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Subject: Re: [boost] [Backtrace] Any interest in portable stack trace?
From: Lassi Tuura (lat_at_[hidden])
Date: 2010-10-21 14:05:58


> Very Good idea:
> Limitations of use:
> 1. No it is not asynchronous interrupts safe
> 2. It would not likely work when the application is unstable or as serious
> issues
> 3. The trace collection is expected to be very fast (as walking on linked list)
> 4. The trace printing may be quite slow and costly, expected to be used quite
> rarely.

Good :-)

FWIW, backtrace() on recent'ish linux is fairly heavyweight. It's definitely not a frame pointer walk as your 3 above seems to suggest. For example on most x86_64 systems there's no frame pointer chain to walk to begin with, so it's full blown DWARF unwind - which among other things can allocate memory. Recent x86 GLIBC / linux will also do the full unwind on 32-bit, not just a simple frame pointer walk.

For a few random stack walks it's very acceptable, but you wouldn't want to call it thousands of times a second on deep stacks with lots of shared libraries. Exactly where the performance becomes an issue you'd have to benchmark and decide for yourself.

> Notes:
> - Generally trace collection should be interrupt safe, but it is up to the
> specific implementation of libc backtrace function on specific platform.

I doubt any libc backtrace() which uses unwind info is async safe. The only async-safe unwind library I know is libunwind.

> - It is possible to create degraded print tracing in case the process is unstable such, it
> would be safe to use in signal handlers, but it is unlikely to provide full information.
> Only pointers data and not symbols.

Of course the very act of printing gets complicated inside signal handlers and/or when the app is unstable. For one, you can't really allocate memory, so things like iostreams, std:strings and other high-level interfaces (including __cxa_demangle) are out. You are pretty much reduced to making system calls only (e.g. unix write()).

Calls to dladdr() are not async signal safe, but they are mostly ok in a crash.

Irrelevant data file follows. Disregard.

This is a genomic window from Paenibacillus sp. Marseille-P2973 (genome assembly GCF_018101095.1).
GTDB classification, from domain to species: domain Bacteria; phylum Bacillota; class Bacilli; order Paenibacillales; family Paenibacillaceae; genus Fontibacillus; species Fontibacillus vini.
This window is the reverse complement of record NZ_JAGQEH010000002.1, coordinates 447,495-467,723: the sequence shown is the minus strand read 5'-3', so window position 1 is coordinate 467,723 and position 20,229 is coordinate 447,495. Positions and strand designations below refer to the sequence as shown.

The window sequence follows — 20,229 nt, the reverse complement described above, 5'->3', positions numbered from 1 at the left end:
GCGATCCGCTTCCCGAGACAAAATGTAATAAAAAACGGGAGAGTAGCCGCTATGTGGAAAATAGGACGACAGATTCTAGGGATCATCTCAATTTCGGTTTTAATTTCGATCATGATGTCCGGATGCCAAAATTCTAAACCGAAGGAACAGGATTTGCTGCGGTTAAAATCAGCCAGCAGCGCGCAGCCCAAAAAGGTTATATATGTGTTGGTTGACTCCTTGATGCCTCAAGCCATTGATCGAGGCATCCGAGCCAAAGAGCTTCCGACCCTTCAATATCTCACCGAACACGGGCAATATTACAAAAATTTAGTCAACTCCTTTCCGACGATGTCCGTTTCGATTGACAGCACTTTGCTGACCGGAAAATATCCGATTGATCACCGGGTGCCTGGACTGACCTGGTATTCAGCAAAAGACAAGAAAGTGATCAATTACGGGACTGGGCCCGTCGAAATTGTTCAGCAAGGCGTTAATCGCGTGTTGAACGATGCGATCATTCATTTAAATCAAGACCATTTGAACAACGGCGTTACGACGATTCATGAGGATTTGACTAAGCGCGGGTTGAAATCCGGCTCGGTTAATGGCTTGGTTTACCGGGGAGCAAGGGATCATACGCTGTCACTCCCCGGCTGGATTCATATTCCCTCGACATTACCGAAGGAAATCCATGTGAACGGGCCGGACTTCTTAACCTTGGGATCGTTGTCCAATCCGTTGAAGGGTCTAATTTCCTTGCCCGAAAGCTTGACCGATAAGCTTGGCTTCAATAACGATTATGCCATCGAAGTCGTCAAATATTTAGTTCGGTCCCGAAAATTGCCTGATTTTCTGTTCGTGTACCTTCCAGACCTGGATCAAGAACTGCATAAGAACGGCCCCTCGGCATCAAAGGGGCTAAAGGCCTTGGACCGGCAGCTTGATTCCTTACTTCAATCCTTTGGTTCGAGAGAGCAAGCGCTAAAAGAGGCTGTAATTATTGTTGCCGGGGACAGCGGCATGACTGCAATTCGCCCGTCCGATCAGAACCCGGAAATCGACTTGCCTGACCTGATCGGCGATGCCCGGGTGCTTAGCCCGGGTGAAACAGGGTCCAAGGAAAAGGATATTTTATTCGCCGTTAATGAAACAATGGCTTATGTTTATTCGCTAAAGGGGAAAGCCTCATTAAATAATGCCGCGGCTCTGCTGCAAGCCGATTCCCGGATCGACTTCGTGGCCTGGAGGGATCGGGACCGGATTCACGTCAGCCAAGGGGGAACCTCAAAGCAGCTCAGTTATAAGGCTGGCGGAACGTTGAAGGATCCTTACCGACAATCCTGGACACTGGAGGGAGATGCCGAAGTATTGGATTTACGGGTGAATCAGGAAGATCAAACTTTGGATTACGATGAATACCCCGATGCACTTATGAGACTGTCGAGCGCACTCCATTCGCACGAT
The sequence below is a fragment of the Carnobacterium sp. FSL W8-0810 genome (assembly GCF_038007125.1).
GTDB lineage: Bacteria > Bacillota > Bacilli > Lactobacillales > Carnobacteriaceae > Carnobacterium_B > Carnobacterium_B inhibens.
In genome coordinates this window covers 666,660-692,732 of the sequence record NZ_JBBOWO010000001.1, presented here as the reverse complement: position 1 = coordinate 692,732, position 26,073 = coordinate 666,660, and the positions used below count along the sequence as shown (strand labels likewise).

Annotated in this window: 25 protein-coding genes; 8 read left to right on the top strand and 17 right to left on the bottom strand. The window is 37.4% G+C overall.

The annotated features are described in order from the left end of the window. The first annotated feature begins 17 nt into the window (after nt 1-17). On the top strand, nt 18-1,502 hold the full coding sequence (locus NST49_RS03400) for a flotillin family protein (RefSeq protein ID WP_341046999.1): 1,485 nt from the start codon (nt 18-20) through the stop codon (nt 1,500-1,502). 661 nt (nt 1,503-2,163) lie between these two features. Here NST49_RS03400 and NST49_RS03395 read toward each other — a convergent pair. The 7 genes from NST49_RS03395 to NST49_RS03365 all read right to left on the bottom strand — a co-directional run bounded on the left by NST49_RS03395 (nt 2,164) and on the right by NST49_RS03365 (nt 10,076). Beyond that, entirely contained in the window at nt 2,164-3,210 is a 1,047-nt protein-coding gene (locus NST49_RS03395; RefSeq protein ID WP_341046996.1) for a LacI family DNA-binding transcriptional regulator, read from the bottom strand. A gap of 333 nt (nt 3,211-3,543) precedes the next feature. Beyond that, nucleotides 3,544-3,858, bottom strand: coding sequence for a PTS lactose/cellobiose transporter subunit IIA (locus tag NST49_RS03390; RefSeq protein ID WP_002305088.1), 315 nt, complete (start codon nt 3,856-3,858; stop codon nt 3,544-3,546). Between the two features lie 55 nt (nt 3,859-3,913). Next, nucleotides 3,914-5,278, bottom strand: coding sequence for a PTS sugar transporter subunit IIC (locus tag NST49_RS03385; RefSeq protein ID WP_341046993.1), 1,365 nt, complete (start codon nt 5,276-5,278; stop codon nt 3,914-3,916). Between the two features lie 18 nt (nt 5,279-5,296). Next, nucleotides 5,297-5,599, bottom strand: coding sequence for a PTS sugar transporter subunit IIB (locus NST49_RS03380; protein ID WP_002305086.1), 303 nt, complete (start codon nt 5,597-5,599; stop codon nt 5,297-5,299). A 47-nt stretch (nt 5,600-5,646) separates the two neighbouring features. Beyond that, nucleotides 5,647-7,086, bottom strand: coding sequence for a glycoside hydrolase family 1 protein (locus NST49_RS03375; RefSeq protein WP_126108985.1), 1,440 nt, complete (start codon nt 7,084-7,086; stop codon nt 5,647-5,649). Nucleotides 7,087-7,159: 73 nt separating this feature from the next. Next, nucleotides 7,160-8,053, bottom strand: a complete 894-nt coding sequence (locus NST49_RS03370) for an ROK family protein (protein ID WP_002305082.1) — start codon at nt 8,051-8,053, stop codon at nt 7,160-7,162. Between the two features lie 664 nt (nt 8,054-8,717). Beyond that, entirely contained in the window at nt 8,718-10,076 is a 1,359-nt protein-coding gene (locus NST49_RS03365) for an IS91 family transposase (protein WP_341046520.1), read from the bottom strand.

As I noted, most backtrace() implementations are sufficiently complex to sometimes fail when the application has become unstable. Fortunately the failures will be rare, so the tool can still be useful most of the time. Unfortunately the failure modes can be nasty, either recursive signals (crash handlers doing stack dumps should have a static counter and abandon after N recursive signals), or dead-locks (no fix that I know of, not even any way to know if it's unsafe to call - you'll just be unlucky).

Where you draw the line on "useful even if not perfect" is really up to you and why I suggest to specify the limitations above, as you did.

> Limitations:
> - Under ELF platform - system should be compiled with -rdynamic
> - Under Windows/MSVC - debug information should be provided.
> - Function inlining and omitting frame pointers would significantly reduce
> visible frames
> of calls.
> - Static function would not be resolved under ELF platforms.
> Bottom line:
> - It can't be as powerful as Java's printStackTrace as C/C++ generally
> has fewer runtime information
> - It can be very useful with top level catch blocks to see what happen.
> Artyom
> P.S.: The implementation exists take a look on it and see if it useful enough
> P.P.S.: I don't think the implementation should include much more then now.

Sure, I did. I'm not really a client for it, just making recommendations from experience.

FWIW, I regularly use apps that dump a stack trace on themselves on crash. One of the most annoying failure modes is... the stack printing getting out of control, creating a fork bomb, or dead-locking forever leaving hanging processes on the system.

My experience is that it's relatively easy to make a stack dump that works often - and really quite hard to make one that Really Just Works(tm). It's surprisingly annoying to end up with side effects from the stack tracer itself in one run in 100, or 200, or even 1000. It's really up to you where on that continuum you want to position your library; pretty much no matter what you choose it will still be useful for some people :-)


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